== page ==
Body Condition Scores for Management of Captive Frog Species
American Association of Zoo Veterinarians Conference 2013
Jordan Gentry1, DVM; Jessica Nelson2; J. Jill Heatley1, DVM, MS, DABVP (Avian), DACZM
1Department of Small Animal Clinical Sciences, College of Veterinary Medicine, Texas A&M University, College Station, TX, USA; 2National Aquarium, Baltimore, MD, USA


Assessing body condition in amphibians can provide early signs of disease or can be used as part of ongoing population health monitoring. Amphibians represent diverse species that may preclude an easily applied and accurate scoring system, but amphibian body condition indexes have been used to identify reproductive activity, compare habitat types, and evaluate movement behaviors in wild amphibians.2,4,6 Additionally, body condition has been shown to negatively correlate with physiological stress, and decreases in condition have been linked to global warming trends.3,5 Patterns of lipid deposition have been described in many amphibian species, and this information can be applied to management of captive amphibian management.1 This poster details application of body condition scores in the management of a large dendrobatid frog collection in a zoological setting.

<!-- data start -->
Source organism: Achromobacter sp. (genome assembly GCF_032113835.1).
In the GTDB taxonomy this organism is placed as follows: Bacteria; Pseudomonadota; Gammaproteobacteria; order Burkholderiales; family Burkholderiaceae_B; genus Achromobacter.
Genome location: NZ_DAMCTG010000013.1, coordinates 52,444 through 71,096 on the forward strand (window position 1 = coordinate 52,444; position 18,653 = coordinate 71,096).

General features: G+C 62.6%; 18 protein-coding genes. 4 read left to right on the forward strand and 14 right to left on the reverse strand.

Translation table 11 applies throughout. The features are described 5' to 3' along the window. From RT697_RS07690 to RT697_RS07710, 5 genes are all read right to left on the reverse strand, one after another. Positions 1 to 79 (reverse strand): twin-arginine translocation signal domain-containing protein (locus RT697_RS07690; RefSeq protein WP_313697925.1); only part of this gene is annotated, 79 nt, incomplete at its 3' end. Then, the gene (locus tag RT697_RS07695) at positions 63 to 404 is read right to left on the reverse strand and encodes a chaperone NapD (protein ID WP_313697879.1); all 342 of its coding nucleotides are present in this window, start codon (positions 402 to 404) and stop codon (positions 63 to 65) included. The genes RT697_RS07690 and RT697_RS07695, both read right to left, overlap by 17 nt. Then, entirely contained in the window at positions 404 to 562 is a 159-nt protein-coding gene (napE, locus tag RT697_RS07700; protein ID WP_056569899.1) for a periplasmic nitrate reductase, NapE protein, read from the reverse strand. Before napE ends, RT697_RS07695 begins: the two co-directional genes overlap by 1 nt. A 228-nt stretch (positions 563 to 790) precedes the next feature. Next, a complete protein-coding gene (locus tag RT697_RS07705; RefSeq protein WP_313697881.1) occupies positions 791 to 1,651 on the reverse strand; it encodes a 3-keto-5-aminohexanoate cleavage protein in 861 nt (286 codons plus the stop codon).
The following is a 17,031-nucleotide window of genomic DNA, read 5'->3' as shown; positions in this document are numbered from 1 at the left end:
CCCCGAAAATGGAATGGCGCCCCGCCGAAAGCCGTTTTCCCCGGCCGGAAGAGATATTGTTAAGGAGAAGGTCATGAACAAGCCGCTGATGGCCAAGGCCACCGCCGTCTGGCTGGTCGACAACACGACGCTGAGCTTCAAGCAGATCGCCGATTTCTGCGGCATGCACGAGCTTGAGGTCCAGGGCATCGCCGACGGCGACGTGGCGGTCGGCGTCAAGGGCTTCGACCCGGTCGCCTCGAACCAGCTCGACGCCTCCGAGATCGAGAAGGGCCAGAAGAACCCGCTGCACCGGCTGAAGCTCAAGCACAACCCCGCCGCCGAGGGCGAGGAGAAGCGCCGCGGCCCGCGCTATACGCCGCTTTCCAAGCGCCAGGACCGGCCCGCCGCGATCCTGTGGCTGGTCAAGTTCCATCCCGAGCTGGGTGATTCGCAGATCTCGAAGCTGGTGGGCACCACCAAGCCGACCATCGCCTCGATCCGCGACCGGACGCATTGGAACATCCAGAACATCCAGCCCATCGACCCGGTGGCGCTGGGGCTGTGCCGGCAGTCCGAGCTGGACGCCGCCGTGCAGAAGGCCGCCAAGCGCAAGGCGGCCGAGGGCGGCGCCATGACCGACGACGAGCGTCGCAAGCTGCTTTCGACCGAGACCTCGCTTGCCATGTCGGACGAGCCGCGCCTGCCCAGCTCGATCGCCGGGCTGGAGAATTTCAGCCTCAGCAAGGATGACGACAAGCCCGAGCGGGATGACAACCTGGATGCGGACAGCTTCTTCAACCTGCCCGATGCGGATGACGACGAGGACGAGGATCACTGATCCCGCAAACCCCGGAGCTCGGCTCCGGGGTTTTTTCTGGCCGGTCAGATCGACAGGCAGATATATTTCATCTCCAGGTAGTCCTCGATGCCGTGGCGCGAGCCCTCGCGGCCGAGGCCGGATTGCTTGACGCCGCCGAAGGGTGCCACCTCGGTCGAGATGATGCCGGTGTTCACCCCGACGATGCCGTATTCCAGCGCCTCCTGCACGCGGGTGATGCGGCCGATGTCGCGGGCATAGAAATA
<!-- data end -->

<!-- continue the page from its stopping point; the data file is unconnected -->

Literature Cited

1.  Fitzpatrick LC. Life history patterns of storage and utilization of lipids for energy in amphibians. Am. Zool. 1976;16:725–732.

2.  Lowe WH, Likens GE, Cosentino BJ. Self-organisation in streams: the relationship between movement behavior and body condition in a headwater salamander. Freshw Biol. 2006;51:2052–2062.

3.  Matthews KR. Response of mountain yellow-legged frogs, Rana muscosa, to short distance translocation. J Herpetol. 2003;37:621–626.

4.  Sztatecsny M, Schabatsberger R. Into thin air: vertical migration, body condition, and quality of terrestrial habitats of alpine common toads, Bufo bufo. Can J Zool. 2005;83:788–796.

5.  Reading CJ. Linking global warming to amphibian declines through its effects on female body condition and survivorship. Oecologia. 2007;151:125–131.

6.  Reyer HU, Battig I. Identification of reproductive status in female frogs: a quantitative comparison of nine methods. Herpetologica. 2004;60:349–357.


Speaker Information
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Jordan Gentry, DVM
Department of Small Animal Clinical Sciences
College of Veterinary Medicine
Texas A&M University
College Station, TX, USA

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